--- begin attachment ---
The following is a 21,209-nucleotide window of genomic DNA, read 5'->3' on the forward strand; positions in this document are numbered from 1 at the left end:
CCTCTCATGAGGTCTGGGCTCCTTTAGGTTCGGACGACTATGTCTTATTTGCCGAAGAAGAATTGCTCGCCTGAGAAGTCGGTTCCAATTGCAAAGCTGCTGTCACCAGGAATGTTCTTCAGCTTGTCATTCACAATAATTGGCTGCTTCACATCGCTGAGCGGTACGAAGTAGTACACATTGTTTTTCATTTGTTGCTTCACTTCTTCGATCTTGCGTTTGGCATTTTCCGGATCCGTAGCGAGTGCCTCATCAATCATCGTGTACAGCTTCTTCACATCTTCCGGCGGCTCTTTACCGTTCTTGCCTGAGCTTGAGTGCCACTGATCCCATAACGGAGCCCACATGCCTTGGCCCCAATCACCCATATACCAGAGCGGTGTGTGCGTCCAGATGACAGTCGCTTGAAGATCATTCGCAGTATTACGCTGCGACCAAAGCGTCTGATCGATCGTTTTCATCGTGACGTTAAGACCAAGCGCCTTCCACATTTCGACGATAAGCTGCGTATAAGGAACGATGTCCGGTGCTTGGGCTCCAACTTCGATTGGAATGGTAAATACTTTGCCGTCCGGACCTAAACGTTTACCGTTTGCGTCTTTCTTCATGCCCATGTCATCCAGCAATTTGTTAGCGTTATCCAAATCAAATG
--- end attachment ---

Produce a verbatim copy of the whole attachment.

The following is a 21,209-nucleotide window of genomic DNA, read 5'->3' on the forward strand; positions in this document are numbered from 1 at the left end:
CCTCTCATGAGGTCTGGGCTCCTTTAGGTTCGGACGACTATGTCTTATTTGCCGAAGAAGAATTGCTCGCCTGAGAAGTCGGTTCCAATTGCAAAGCTGCTGTCACCAGGAATGTTCTTCAGCTTGTCATTCACAATAATTGGCTGCTTCACATCGCTGAGCGGTACGAAGTAGTACACATTGTTTTTCATTTGTTGCTTCACTTCTTCGATCTTGCGTTTGGCATTTTCCGGATCCGTAGCGAGTGCCTCATCAATCATCGTGTACAGCTTCTTCACATCTTCCGGCGGCTCTTTACCGTTCTTGCCTGAGCTTGAGTGCCACTGATCCCATAACGGAGCCCACATGCCTTGGCCCCAATCACCCATATACCAGAGCGGTGTGTGCGTCCAGATGACAGTCGCTTGAAGATCATTCGCAGTATTACGCTGCGACCAAAGCGTCTGATCGATCGTTTTCATCGTGACGTTAAGACCAAGCGCCTTCCACATTTCGACGATAAGCTGCGTATAAGGAACGATGTCCGGTGCTTGGGCTCCAACTTCGATTGGAATGGTAAATACTTTGCCGTCCGGACCTAAACGTTTACCGTTTGCGTCTTTCTTCATGCCCATGTCATCCAGCAATTTGTTAGCGTTATCCAAATCAAATG